Pregnancy and Infant Loss
23 Dec 2016
The loss of a baby during pregnancy remains a sad reality for many families. Learn about pregnancy and infant loss and about Harper’s story, a story about a family who lost a child through stillbirth. You can also learn what CDC is doing to understand the preventable causes of stillbirth.
What is Stillbirth?
A stillbirth is the death or loss of a baby before or during delivery. Both miscarriage and stillbirth describe pregnancy loss, but they differ according to when the loss occurs. In the United States, a miscarriage is usually defined as loss of a baby before the 20th week of pregnancy, and a stillbirth is loss of a baby after 20 weeks of pregnancy.
How Many Babies Are Stillborn?
About 1% of all pregnancies are stillborn, and each year about 24,000 babies are stillborn in the United States.1 That is about the same as the number of babies who die each year during the first year of life. It is also more than 10 times as many deaths as the number that occur from Sudden Infant Death Syndrome (SIDS).2
Kari will never forget the day that she and her husband, Marc, received the devastating news that would change their lives forever. Kari had a perfectly normal pregnancy for 39 weeks. But during a routine visit with her doctor at 39 ½ weeks of pregnancy, they found out that their daughter, Harper, didn't have a heartbeat. Kari's due date was just three days away.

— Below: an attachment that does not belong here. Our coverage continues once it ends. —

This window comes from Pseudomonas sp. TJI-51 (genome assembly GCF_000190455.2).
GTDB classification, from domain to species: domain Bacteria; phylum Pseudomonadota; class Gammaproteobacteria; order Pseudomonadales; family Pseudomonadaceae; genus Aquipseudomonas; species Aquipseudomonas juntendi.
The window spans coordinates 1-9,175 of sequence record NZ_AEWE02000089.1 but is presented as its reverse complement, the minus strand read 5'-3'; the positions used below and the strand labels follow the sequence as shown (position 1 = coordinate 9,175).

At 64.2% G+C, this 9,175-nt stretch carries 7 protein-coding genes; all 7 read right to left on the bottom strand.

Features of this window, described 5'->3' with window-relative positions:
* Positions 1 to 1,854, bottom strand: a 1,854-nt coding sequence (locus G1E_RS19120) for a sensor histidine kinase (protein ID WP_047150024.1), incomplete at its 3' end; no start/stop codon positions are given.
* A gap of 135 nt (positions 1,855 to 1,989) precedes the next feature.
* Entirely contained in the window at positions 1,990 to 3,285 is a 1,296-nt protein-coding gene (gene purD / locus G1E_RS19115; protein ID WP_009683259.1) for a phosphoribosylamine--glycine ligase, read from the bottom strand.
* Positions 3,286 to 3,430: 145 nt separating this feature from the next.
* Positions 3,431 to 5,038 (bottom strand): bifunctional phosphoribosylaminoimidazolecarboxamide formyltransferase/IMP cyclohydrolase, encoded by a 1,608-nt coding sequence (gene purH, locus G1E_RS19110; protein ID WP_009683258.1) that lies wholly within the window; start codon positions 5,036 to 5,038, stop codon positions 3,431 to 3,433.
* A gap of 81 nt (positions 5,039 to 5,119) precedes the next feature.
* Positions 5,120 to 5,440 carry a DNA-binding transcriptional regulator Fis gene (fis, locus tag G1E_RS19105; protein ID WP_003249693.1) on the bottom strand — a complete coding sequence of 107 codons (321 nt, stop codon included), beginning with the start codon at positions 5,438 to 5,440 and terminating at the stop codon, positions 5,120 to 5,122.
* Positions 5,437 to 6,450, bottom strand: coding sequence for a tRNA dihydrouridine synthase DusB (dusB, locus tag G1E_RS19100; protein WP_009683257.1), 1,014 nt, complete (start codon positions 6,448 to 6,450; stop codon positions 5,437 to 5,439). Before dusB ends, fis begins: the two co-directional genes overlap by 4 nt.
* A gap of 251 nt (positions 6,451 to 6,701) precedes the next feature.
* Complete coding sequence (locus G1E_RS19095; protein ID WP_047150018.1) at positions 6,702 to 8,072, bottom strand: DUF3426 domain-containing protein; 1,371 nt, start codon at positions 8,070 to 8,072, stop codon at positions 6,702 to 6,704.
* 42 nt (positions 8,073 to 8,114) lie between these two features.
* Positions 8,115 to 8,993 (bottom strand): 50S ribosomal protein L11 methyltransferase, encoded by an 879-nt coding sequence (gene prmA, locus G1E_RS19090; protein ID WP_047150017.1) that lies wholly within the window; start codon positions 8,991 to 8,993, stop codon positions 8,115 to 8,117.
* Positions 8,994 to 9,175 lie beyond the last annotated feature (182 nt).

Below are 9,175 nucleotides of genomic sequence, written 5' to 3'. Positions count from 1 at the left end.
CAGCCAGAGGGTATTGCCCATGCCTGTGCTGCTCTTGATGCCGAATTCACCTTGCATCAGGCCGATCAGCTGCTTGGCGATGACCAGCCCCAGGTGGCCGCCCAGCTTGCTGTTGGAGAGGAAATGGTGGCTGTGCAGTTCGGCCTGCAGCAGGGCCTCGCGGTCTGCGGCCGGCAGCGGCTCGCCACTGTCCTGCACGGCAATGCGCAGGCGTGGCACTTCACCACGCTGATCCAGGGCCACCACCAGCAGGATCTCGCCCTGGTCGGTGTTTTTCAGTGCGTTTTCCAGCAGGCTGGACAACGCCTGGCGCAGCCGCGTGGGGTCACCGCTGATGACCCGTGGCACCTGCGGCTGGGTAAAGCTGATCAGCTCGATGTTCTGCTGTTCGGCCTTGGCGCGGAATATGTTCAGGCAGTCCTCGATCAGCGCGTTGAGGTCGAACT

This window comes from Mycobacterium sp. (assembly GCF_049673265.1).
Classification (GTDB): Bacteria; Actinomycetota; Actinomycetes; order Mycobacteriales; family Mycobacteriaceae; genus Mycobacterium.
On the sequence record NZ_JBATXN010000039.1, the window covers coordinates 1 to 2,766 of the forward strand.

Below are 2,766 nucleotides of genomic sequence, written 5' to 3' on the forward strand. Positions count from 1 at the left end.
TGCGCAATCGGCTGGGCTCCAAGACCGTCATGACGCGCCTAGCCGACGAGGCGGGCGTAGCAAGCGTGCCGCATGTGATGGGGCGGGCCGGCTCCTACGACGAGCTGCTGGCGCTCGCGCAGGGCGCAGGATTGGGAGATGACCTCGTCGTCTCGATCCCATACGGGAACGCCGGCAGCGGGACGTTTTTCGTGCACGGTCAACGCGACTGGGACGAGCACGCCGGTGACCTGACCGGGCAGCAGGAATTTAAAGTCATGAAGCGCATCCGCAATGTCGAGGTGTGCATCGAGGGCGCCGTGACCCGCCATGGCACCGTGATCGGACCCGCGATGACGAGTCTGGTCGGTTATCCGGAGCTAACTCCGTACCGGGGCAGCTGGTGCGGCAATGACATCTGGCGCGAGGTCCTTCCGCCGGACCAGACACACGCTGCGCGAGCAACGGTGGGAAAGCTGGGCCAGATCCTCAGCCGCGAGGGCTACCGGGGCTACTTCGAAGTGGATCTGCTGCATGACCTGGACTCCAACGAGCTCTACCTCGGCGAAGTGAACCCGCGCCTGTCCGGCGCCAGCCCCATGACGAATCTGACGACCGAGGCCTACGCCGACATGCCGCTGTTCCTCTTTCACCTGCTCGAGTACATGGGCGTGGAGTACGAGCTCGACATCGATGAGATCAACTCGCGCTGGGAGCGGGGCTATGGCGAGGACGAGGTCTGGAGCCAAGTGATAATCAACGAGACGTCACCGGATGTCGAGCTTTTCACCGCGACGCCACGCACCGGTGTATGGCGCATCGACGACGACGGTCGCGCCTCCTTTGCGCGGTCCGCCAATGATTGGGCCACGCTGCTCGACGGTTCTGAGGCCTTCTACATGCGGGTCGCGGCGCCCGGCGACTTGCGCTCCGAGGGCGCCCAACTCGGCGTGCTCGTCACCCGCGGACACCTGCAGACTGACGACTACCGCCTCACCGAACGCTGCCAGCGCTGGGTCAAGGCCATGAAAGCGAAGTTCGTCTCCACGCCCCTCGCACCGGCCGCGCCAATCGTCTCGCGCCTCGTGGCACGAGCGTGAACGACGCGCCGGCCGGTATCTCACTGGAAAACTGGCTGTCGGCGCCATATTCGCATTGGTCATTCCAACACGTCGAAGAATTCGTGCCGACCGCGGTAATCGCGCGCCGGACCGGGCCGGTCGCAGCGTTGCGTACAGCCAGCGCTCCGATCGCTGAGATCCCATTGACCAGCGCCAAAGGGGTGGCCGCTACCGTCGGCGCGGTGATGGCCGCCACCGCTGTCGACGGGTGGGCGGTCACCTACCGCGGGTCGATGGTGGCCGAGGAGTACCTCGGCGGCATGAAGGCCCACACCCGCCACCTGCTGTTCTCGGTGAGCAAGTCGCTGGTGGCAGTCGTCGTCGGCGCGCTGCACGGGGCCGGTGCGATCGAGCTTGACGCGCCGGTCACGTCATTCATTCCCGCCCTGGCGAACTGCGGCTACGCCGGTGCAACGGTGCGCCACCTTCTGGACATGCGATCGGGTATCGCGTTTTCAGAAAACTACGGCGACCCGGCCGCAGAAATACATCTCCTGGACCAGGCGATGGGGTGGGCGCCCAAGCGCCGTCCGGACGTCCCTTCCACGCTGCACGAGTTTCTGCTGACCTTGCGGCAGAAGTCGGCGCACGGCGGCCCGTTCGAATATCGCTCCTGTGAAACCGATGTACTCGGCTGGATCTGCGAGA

Kari and Marc were in complete shock—shattered and utterly heartbroken. Early the next morning, after a very long and sleepless night, they arrived at the hospital where Kari was induced into labor to give birth to a baby they could not bring home. Fourteen hours later, Kari delivered Harper Elizabeth. Harper was 7 pounds and 8 ounces with a head full of black hair. She had Kari's lips and long fingers and her daddy's cheeks and nose. Kari and Marc loved her so deeply. They were able to spend a few brief but precious days with Harper in the hospital before they had to say goodbye forever to their beautiful baby girl.
Kari does work within her community to help raise awareness about stillbirth. Doing acts of service in Harper's honor helped Kari tremendously in her healing process. Last year, Kari and Marc welcomed their next child, their rainbow baby, into their family. They named him Colton. Kari is grateful each and every day for the gift of their daughter. They think of her daily, and they will carry Harper in their hearts for the rest of their lives until they meet again.
CDC thanks Kari and her family for sharing this personal story.
What can be done?
CDC works to learn more about who might have a stillbirth and why. CDC does this by tracking how often stillbirth occurs and researching what causes stillbirth and how to prevent it. Knowledge about the potential causes of stillbirth can be used to develop recommendations, policies, and services to help prevent stillbirth. While we continue to learn more about stillbirth, much work remains. Stillbirth is not often viewed as a public health issue, so increased awareness is key. Additionally, healthcare providers need increased training in using stillbirth evaluation guidelines, providing access to grief counseling, and discussing with families why a stillborn evaluation is important. To learn more about CDC's activities, visit the Stillbirth CDC Activities page.
If you or someone you know has experienced stillbirth, visit our resource page to find organizations that may offer support.
- Macdorman MF, Gregory ECW. Fetal and perinatal mortality, United States, 2013. National vital statistics reports; vol 64 no 8. Hyattsville, MD: National Center for Health Statistics. 2015. Read report[1.42 MB]
- Kochanek KD, Murphy SL, Xu J, Arias E. Mortality in the United States, 2013. NCHS data brief. 2014 Dec; 178(178):1-8. Read report[215 KB]